With this as a background, Patriarch Rai gave a stirring homily last Sunday, May 29, at the consecration of a church in Adma, in northern Lebanon between Junieh and Byblos, not far from Our Lady of Lebanon in Harissa. Unitas Project Advisor Tony Assaf described it as “about as strong a call for an end to corruption and ‘business as usual’ as the Patriarch has ever made.”
Here is a preliminary translation of part of the Patriarch’s remarks, (courtesy of Tony Assaf) which were delivered in Arabic:
We blame all the authorities in the country (governing forces and oppositions) for the horrific collapse of the country.
Governors made the wrong decisions and picked the wrong allies. The existing powers betrayed Lebanon, and its constitution, and its people. The opposition powers wasted their time on fighting about elections instead of looking at the suffering of the people.
The Lebanese people are living the results of the collapse on all levels. it is time to find solutions to get out of this disaster. It is time for a rectifying uprising [he used the word “intifada”] of the people, and to work with the United Nations to ensure a free and neutral Lebanon.
It is also a shame that the judicial system itself is unacceptable, as is the living situation. Some judges made themselves instruments in the hands of political and religious powers and it became clear that they are freezing some cases and yet inventing others. It is not possible that we leave the judges disrespecting [or: let the judges disrespect] human dignities and harming people’s freedom.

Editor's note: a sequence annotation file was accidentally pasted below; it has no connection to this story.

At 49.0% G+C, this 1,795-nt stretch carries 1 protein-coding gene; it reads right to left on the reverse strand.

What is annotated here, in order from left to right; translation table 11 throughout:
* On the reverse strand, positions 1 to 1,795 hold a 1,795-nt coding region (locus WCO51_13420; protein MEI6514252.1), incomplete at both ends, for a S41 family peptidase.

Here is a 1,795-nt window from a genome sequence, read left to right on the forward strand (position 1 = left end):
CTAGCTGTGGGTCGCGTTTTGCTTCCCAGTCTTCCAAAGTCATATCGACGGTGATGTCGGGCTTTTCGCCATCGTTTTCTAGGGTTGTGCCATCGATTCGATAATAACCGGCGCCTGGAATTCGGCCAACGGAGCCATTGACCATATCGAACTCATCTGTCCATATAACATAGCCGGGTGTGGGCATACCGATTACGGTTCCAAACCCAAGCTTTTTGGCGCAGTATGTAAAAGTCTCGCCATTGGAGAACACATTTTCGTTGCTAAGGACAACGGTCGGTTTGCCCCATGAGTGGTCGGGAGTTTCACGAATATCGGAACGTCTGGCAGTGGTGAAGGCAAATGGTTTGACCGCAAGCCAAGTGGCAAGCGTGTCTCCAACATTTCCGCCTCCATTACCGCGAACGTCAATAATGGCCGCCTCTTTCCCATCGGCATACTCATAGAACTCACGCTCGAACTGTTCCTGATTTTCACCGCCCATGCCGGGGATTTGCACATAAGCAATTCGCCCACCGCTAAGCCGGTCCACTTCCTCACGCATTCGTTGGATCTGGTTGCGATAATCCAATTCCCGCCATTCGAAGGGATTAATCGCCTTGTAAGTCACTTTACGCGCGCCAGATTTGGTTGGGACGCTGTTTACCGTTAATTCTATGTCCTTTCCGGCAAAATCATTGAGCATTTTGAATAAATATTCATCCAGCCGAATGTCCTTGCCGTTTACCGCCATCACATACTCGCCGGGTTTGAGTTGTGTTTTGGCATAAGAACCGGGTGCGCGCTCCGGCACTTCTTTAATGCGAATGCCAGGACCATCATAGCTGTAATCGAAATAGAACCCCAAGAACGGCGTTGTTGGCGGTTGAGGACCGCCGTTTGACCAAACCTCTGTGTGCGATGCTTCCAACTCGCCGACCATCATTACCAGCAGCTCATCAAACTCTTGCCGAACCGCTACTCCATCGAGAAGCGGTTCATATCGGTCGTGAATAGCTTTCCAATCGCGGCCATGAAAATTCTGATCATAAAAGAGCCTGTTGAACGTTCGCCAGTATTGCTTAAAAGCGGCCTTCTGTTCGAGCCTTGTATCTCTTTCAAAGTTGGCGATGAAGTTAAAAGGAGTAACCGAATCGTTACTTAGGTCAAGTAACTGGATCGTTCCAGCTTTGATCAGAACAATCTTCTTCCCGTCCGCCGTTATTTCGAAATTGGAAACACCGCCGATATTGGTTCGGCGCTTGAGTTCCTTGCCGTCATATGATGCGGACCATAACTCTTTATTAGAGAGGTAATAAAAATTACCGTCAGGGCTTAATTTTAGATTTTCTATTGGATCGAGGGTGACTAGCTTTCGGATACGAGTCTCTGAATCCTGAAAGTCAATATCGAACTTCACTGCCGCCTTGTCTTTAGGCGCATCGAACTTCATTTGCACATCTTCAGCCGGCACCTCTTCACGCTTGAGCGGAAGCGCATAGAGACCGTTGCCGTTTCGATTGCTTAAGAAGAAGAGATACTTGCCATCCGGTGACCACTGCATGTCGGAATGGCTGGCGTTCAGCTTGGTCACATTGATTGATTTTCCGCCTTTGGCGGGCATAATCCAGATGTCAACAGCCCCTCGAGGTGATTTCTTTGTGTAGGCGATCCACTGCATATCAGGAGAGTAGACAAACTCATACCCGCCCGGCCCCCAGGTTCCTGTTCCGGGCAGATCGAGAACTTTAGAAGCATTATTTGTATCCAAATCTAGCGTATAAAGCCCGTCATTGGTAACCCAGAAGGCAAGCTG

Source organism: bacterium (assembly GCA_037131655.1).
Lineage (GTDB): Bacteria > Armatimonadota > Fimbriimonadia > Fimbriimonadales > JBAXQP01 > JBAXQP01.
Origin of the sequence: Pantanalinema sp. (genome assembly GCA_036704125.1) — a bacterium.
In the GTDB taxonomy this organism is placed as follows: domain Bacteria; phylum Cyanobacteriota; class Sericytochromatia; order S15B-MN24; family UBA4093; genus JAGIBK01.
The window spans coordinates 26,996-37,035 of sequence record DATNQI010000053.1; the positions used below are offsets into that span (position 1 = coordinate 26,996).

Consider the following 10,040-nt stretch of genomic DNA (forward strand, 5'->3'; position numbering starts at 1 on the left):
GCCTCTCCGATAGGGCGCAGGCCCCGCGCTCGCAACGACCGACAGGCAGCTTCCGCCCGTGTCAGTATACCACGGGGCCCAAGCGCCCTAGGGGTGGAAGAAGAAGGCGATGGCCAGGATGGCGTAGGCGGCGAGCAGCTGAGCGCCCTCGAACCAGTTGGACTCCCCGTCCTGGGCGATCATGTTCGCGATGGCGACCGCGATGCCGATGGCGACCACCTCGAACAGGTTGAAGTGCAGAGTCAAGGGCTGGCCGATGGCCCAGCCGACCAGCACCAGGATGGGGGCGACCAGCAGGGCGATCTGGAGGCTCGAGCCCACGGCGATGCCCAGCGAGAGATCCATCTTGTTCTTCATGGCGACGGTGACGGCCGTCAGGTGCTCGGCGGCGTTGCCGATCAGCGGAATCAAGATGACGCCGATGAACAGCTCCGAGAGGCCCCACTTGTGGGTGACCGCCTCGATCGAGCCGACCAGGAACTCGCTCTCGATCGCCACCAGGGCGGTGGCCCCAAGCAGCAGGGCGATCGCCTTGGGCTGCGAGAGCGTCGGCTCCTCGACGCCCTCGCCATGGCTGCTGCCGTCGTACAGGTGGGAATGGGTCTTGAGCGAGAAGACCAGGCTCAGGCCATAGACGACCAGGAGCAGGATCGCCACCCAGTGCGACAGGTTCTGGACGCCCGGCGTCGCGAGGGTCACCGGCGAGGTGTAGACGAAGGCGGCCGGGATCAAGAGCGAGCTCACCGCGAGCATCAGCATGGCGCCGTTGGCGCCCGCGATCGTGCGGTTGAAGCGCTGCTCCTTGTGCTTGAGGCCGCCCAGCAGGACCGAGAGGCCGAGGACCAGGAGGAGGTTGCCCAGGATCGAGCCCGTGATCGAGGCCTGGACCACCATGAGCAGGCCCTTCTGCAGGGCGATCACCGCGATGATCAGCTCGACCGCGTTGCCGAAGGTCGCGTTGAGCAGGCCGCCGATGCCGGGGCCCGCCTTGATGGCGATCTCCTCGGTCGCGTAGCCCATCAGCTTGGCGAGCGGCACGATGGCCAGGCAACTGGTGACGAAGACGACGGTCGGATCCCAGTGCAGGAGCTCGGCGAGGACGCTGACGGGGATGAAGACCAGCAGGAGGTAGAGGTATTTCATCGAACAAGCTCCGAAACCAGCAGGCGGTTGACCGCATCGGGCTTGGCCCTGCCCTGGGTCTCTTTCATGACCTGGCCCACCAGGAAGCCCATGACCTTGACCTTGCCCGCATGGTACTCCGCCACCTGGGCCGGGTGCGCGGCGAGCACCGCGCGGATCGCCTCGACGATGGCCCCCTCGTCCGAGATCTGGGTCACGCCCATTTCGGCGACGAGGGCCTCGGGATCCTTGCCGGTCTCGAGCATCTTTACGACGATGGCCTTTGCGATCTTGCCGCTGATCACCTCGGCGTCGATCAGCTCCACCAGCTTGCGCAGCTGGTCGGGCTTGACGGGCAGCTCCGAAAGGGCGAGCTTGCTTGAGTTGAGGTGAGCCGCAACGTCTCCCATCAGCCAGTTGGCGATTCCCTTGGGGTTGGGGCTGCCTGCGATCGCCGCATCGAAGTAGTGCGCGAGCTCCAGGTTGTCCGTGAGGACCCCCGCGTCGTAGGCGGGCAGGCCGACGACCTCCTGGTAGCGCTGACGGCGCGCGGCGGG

Furthermore, what it even worse is that the Minister of the Treasury refused to sign a decree to continue to investigate the crime of Beirut port’s explosion, which keeps those arrested without sentences, and some are innocent, and those who committed the crime remain free.
The Patriarchate will continue to work hard to save Lebanon and will lead the people who cannot anymore accept to be a victim.
We want to live here and precisely here, free, proud faithful to the mission of our fathers.
Trust yourself, trust the future, trust the in the victory of the truth. We are the people of the truth and the faith.
The Patriarch’s words give the impression that Lebanon is at a turning point, which is also an opportunity: at this moment, it is both possible and extremely important to “find solutions” to reverse Lebanon’s collapse.